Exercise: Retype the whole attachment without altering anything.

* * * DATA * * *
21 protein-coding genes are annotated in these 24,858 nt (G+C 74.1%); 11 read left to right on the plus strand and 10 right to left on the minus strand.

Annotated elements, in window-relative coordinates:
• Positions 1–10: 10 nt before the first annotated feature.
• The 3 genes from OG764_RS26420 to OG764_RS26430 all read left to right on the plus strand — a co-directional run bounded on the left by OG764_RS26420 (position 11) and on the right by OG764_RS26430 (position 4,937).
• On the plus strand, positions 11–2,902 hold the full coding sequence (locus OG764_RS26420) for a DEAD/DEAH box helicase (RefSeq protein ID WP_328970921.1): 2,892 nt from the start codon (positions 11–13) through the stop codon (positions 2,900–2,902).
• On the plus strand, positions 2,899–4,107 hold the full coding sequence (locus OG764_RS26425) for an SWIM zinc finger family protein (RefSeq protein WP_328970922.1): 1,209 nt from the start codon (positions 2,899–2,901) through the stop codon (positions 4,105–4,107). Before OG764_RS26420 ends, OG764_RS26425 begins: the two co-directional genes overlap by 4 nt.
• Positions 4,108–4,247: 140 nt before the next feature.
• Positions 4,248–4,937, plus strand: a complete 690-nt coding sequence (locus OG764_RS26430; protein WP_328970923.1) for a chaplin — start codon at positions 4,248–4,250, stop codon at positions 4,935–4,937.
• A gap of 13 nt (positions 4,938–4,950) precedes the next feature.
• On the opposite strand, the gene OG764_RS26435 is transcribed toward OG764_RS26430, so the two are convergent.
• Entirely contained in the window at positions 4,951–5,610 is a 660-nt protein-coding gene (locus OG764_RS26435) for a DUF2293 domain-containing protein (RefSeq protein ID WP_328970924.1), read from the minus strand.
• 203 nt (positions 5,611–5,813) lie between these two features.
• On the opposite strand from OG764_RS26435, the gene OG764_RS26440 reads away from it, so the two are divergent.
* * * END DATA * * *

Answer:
21 protein-coding genes are annotated in these 24,858 nt (G+C 74.1%); 11 read left to right on the plus strand and 10 right to left on the minus strand.

Annotated elements, in window-relative coordinates:
• Positions 1–10: 10 nt before the first annotated feature.
• The 3 genes from OG764_RS26420 to OG764_RS26430 all read left to right on the plus strand — a co-directional run bounded on the left by OG764_RS26420 (position 11) and on the right by OG764_RS26430 (position 4,937).
• On the plus strand, positions 11–2,902 hold the full coding sequence (locus OG764_RS26420) for a DEAD/DEAH box helicase (RefSeq protein ID WP_328970921.1): 2,892 nt from the start codon (positions 11–13) through the stop codon (positions 2,900–2,902).
• On the plus strand, positions 2,899–4,107 hold the full coding sequence (locus OG764_RS26425) for an SWIM zinc finger family protein (RefSeq protein WP_328970922.1): 1,209 nt from the start codon (positions 2,899–2,901) through the stop codon (positions 4,105–4,107). Before OG764_RS26420 ends, OG764_RS26425 begins: the two co-directional genes overlap by 4 nt.
• Positions 4,108–4,247: 140 nt before the next feature.
• Positions 4,248–4,937, plus strand: a complete 690-nt coding sequence (locus OG764_RS26430; protein WP_328970923.1) for a chaplin — start codon at positions 4,248–4,250, stop codon at positions 4,935–4,937.
• A gap of 13 nt (positions 4,938–4,950) precedes the next feature.
• On the opposite strand, the gene OG764_RS26435 is transcribed toward OG764_RS26430, so the two are convergent.
• Entirely contained in the window at positions 4,951–5,610 is a 660-nt protein-coding gene (locus OG764_RS26435) for a DUF2293 domain-containing protein (RefSeq protein ID WP_328970924.1), read from the minus strand.
• 203 nt (positions 5,611–5,813) lie between these two features.
• On the opposite strand from OG764_RS26435, the gene OG764_RS26440 reads away from it, so the two are divergent.